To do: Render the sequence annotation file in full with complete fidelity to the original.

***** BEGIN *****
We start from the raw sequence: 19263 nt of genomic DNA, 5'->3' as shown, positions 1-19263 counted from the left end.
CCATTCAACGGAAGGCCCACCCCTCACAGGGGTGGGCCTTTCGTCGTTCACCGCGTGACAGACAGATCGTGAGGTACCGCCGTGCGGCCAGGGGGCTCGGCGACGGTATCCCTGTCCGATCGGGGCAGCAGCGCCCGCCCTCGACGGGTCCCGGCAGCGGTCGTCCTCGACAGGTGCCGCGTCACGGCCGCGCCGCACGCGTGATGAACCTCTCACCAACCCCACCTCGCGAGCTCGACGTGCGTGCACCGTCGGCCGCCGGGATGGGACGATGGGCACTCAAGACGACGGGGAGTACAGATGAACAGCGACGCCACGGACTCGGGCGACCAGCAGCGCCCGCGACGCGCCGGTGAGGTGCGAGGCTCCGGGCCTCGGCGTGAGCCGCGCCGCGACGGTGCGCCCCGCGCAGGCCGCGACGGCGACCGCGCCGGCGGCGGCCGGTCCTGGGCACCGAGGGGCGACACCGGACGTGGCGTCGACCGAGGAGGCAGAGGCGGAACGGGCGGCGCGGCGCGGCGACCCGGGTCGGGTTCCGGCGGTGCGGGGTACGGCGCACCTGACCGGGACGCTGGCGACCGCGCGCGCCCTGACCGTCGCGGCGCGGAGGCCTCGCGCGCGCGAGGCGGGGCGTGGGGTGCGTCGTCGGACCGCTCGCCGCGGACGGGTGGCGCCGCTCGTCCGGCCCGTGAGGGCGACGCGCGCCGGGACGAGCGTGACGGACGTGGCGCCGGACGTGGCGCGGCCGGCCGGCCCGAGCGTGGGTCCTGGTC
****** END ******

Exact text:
We start from the raw sequence: 19263 nt of genomic DNA, 5'->3' as shown, positions 1-19263 counted from the left end.
CCATTCAACGGAAGGCCCACCCCTCACAGGGGTGGGCCTTTCGTCGTTCACCGCGTGACAGACAGATCGTGAGGTACCGCCGTGCGGCCAGGGGGCTCGGCGACGGTATCCCTGTCCGATCGGGGCAGCAGCGCCCGCCCTCGACGGGTCCCGGCAGCGGTCGTCCTCGACAGGTGCCGCGTCACGGCCGCGCCGCACGCGTGATGAACCTCTCACCAACCCCACCTCGCGAGCTCGACGTGCGTGCACCGTCGGCCGCCGGGATGGGACGATGGGCACTCAAGACGACGGGGAGTACAGATGAACAGCGACGCCACGGACTCGGGCGACCAGCAGCGCCCGCGACGCGCCGGTGAGGTGCGAGGCTCCGGGCCTCGGCGTGAGCCGCGCCGCGACGGTGCGCCCCGCGCAGGCCGCGACGGCGACCGCGCCGGCGGCGGCCGGTCCTGGGCACCGAGGGGCGACACCGGACGTGGCGTCGACCGAGGAGGCAGAGGCGGAACGGGCGGCGCGGCGCGGCGACCCGGGTCGGGTTCCGGCGGTGCGGGGTACGGCGCACCTGACCGGGACGCTGGCGACCGCGCGCGCCCTGACCGTCGCGGCGCGGAGGCCTCGCGCGCGCGAGGCGGGGCGTGGGGTGCGTCGTCGGACCGCTCGCCGCGGACGGGTGGCGCCGCTCGTCCGGCCCGTGAGGGCGACGCGCGCCGGGACGAGCGTGACGGACGTGGCGCCGGACGTGGCGCGGCCGGCCGGCCCGAGCGTGGGTCCTGGTC